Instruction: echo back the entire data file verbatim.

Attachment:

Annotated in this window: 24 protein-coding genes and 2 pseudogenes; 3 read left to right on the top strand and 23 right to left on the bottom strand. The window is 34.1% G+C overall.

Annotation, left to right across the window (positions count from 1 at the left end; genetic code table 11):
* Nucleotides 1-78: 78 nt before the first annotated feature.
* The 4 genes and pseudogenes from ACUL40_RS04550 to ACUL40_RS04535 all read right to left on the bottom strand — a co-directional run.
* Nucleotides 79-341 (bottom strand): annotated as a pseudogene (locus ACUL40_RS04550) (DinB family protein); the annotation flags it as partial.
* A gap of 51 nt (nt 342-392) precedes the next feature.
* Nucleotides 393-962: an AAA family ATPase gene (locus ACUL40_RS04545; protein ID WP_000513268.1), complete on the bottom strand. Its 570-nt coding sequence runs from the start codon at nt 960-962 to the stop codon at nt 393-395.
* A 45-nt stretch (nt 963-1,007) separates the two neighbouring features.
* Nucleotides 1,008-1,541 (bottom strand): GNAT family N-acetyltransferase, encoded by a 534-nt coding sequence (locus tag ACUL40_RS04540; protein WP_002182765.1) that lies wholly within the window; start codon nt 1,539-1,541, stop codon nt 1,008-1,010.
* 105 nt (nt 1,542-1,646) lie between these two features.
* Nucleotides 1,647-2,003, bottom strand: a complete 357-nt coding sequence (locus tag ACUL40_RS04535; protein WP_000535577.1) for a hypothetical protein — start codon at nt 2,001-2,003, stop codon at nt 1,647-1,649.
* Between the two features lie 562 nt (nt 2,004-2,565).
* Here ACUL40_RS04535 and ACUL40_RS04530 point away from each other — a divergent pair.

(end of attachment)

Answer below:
Annotated in this window: 24 protein-coding genes and 2 pseudogenes; 3 read left to right on the top strand and 23 right to left on the bottom strand. The window is 34.1% G+C overall.

Annotation, left to right across the window (positions count from 1 at the left end; genetic code table 11):
* Nucleotides 1-78: 78 nt before the first annotated feature.
* The 4 genes and pseudogenes from ACUL40_RS04550 to ACUL40_RS04535 all read right to left on the bottom strand — a co-directional run.
* Nucleotides 79-341 (bottom strand): annotated as a pseudogene (locus ACUL40_RS04550) (DinB family protein); the annotation flags it as partial.
* A gap of 51 nt (nt 342-392) precedes the next feature.
* Nucleotides 393-962: an AAA family ATPase gene (locus ACUL40_RS04545; protein ID WP_000513268.1), complete on the bottom strand. Its 570-nt coding sequence runs from the start codon at nt 960-962 to the stop codon at nt 393-395.
* A 45-nt stretch (nt 963-1,007) separates the two neighbouring features.
* Nucleotides 1,008-1,541 (bottom strand): GNAT family N-acetyltransferase, encoded by a 534-nt coding sequence (locus tag ACUL40_RS04540; protein WP_002182765.1) that lies wholly within the window; start codon nt 1,539-1,541, stop codon nt 1,008-1,010.
* 105 nt (nt 1,542-1,646) lie between these two features.
* Nucleotides 1,647-2,003, bottom strand: a complete 357-nt coding sequence (locus tag ACUL40_RS04535; protein WP_000535577.1) for a hypothetical protein — start codon at nt 2,001-2,003, stop codon at nt 1,647-1,649.
* Between the two features lie 562 nt (nt 2,004-2,565).
* Here ACUL40_RS04535 and ACUL40_RS04530 point away from each other — a divergent pair.